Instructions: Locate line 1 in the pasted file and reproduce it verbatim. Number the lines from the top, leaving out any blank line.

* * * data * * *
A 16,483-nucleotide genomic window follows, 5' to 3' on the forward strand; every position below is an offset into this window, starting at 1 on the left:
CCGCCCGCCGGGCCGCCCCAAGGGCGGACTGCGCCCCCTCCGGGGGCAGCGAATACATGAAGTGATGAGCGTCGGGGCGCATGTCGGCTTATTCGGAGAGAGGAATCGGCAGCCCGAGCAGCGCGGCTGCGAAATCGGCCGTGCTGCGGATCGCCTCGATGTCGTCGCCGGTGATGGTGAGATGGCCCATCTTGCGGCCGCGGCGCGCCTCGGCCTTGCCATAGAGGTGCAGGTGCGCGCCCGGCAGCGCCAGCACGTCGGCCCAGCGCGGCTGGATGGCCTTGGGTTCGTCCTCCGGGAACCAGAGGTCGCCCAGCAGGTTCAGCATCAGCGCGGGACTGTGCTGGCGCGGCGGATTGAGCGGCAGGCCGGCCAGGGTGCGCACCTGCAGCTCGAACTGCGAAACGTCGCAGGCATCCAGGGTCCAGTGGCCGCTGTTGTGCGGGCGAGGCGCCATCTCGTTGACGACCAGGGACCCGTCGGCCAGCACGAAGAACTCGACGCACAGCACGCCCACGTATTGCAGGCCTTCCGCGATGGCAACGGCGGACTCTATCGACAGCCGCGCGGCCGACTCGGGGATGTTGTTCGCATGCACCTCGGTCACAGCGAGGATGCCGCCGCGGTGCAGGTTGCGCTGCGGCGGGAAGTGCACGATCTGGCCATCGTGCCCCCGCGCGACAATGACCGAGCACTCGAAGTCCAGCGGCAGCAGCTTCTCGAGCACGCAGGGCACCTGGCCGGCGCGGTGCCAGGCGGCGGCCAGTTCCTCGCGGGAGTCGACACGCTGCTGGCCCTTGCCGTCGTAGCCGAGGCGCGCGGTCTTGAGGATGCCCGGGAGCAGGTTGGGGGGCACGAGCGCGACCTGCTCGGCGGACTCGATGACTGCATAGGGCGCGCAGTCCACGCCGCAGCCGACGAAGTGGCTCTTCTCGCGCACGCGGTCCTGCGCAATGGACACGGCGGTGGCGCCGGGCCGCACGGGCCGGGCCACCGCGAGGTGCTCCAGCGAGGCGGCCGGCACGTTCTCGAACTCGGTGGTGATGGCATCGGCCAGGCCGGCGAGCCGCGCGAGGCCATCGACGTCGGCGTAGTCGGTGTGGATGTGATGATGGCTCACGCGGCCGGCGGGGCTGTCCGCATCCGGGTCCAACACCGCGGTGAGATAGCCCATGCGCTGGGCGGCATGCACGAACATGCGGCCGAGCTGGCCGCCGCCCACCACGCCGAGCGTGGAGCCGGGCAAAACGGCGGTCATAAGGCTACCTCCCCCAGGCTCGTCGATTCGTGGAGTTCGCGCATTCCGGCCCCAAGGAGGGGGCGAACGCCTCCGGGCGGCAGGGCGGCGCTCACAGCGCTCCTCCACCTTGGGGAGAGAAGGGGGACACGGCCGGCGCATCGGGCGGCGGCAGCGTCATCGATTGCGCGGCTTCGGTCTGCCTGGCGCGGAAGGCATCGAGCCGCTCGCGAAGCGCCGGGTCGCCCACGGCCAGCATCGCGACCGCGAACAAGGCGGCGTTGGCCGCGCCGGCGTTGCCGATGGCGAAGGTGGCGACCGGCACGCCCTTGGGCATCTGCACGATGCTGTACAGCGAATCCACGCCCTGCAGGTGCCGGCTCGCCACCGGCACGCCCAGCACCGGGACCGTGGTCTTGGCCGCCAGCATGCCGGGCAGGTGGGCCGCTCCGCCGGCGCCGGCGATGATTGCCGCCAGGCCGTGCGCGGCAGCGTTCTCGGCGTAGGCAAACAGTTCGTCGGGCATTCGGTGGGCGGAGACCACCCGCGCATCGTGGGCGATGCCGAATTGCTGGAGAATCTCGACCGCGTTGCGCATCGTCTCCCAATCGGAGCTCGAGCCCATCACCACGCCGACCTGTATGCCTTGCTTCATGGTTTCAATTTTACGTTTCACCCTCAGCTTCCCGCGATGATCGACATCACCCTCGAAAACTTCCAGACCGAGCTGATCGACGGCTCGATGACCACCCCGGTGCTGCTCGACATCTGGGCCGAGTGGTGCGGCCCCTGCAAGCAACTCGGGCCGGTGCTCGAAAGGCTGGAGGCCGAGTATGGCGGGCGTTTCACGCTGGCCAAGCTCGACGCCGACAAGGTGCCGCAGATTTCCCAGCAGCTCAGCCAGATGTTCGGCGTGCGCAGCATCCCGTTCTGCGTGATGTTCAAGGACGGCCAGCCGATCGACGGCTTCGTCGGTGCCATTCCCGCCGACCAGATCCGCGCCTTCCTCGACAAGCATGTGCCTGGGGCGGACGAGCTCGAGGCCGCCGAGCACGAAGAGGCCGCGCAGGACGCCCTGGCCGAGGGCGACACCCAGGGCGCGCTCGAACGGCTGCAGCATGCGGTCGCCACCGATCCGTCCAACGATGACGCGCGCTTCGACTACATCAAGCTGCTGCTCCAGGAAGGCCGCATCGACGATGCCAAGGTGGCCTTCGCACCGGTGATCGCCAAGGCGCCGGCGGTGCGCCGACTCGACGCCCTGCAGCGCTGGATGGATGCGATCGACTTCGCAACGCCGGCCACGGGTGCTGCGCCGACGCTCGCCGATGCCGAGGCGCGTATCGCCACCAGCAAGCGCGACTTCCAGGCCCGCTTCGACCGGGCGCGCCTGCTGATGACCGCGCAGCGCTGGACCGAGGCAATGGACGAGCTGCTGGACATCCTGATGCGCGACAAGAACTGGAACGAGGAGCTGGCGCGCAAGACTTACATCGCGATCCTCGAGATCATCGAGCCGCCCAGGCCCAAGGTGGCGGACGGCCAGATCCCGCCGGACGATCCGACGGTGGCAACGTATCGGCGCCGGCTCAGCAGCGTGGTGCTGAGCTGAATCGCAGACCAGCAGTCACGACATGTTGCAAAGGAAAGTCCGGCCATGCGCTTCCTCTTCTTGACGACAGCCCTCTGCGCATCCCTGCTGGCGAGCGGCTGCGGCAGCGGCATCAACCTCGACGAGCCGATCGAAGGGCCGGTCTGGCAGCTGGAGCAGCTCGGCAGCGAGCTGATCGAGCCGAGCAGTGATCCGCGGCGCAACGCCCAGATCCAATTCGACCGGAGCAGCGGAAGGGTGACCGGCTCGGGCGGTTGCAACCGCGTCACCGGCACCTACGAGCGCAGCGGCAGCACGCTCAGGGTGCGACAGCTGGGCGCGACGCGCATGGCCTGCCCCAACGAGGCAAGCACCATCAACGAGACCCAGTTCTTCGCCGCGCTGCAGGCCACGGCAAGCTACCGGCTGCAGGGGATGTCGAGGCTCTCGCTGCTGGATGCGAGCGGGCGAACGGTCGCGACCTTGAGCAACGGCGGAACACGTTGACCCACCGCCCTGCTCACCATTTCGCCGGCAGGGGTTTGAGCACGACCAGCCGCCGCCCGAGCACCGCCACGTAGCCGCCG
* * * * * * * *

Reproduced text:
A 16,483-nucleotide genomic window follows, 5' to 3' on the forward strand; every position below is an offset into this window, starting at 1 on the left: